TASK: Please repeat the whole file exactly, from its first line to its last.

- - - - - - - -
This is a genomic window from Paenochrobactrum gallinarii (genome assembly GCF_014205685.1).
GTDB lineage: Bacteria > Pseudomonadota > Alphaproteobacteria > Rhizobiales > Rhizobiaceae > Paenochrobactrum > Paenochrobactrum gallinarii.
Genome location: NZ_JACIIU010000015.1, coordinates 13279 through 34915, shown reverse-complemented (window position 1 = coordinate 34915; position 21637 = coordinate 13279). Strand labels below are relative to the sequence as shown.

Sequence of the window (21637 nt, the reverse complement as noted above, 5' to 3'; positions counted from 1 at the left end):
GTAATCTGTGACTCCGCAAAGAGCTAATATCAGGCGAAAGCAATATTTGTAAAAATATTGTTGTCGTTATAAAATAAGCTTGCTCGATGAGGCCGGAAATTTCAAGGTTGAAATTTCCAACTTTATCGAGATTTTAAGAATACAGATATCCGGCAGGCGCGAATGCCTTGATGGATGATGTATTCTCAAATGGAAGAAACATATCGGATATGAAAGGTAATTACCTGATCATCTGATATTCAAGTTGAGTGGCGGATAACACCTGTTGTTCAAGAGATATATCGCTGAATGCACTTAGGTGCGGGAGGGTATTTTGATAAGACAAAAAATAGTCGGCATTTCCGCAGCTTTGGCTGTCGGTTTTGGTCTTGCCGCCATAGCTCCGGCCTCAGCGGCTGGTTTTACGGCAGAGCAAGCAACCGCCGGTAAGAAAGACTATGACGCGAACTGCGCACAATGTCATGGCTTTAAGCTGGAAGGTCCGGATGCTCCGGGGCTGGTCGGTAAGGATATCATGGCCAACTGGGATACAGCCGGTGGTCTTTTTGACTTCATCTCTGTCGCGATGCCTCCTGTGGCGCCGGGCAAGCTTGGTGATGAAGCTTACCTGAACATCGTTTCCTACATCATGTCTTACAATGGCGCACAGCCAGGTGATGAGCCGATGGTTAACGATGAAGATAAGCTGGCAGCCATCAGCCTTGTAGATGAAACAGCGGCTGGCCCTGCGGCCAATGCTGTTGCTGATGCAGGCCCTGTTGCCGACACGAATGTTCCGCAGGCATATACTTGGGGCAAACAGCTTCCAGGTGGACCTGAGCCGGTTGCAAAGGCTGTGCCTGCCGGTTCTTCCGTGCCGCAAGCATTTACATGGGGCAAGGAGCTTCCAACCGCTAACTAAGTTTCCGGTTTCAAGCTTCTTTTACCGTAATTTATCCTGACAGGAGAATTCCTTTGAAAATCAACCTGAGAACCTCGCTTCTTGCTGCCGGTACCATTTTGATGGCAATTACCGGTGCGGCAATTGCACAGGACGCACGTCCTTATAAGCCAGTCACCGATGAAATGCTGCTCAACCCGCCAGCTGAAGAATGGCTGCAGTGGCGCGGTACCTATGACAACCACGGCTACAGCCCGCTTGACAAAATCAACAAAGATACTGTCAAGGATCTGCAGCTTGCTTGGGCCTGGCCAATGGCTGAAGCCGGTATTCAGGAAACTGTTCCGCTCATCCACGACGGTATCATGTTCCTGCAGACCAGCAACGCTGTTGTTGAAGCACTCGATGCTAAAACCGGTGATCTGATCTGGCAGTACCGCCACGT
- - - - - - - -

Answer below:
This is a genomic window from Paenochrobactrum gallinarii (genome assembly GCF_014205685.1).
GTDB lineage: Bacteria > Pseudomonadota > Alphaproteobacteria > Rhizobiales > Rhizobiaceae > Paenochrobactrum > Paenochrobactrum gallinarii.
Genome location: NZ_JACIIU010000015.1, coordinates 13279 through 34915, shown reverse-complemented (window position 1 = coordinate 34915; position 21637 = coordinate 13279). Strand labels below are relative to the sequence as shown.

Sequence of the window (21637 nt, the reverse complement as noted above, 5' to 3'; positions counted from 1 at the left end):
GTAATCTGTGACTCCGCAAAGAGCTAATATCAGGCGAAAGCAATATTTGTAAAAATATTGTTGTCGTTATAAAATAAGCTTGCTCGATGAGGCCGGAAATTTCAAGGTTGAAATTTCCAACTTTATCGAGATTTTAAGAATACAGATATCCGGCAGGCGCGAATGCCTTGATGGATGATGTATTCTCAAATGGAAGAAACATATCGGATATGAAAGGTAATTACCTGATCATCTGATATTCAAGTTGAGTGGCGGATAACACCTGTTGTTCAAGAGATATATCGCTGAATGCACTTAGGTGCGGGAGGGTATTTTGATAAGACAAAAAATAGTCGGCATTTCCGCAGCTTTGGCTGTCGGTTTTGGTCTTGCCGCCATAGCTCCGGCCTCAGCGGCTGGTTTTACGGCAGAGCAAGCAACCGCCGGTAAGAAAGACTATGACGCGAACTGCGCACAATGTCATGGCTTTAAGCTGGAAGGTCCGGATGCTCCGGGGCTGGTCGGTAAGGATATCATGGCCAACTGGGATACAGCCGGTGGTCTTTTTGACTTCATCTCTGTCGCGATGCCTCCTGTGGCGCCGGGCAAGCTTGGTGATGAAGCTTACCTGAACATCGTTTCCTACATCATGTCTTACAATGGCGCACAGCCAGGTGATGAGCCGATGGTTAACGATGAAGATAAGCTGGCAGCCATCAGCCTTGTAGATGAAACAGCGGCTGGCCCTGCGGCCAATGCTGTTGCTGATGCAGGCCCTGTTGCCGACACGAATGTTCCGCAGGCATATACTTGGGGCAAACAGCTTCCAGGTGGACCTGAGCCGGTTGCAAAGGCTGTGCCTGCCGGTTCTTCCGTGCCGCAAGCATTTACATGGGGCAAGGAGCTTCCAACCGCTAACTAAGTTTCCGGTTTCAAGCTTCTTTTACCGTAATTTATCCTGACAGGAGAATTCCTTTGAAAATCAACCTGAGAACCTCGCTTCTTGCTGCCGGTACCATTTTGATGGCAATTACCGGTGCGGCAATTGCACAGGACGCACGTCCTTATAAGCCAGTCACCGATGAAATGCTGCTCAACCCGCCAGCTGAAGAATGGCTGCAGTGGCGCGGTACCTATGACAACCACGGCTACAGCCCGCTTGACAAAATCAACAAAGATACTGTCAAGGATCTGCAGCTTGCTTGGGCCTGGCCAATGGCTGAAGCCGGTATTCAGGAAACTGTTCCGCTCATCCACGACGGTATCATGTTCCTGCAGACCAGCAACGCTGTTGTTGAAGCACTCGATGCTAAAACCGGTGATCTGATCTGGCAGTACCGCCACGT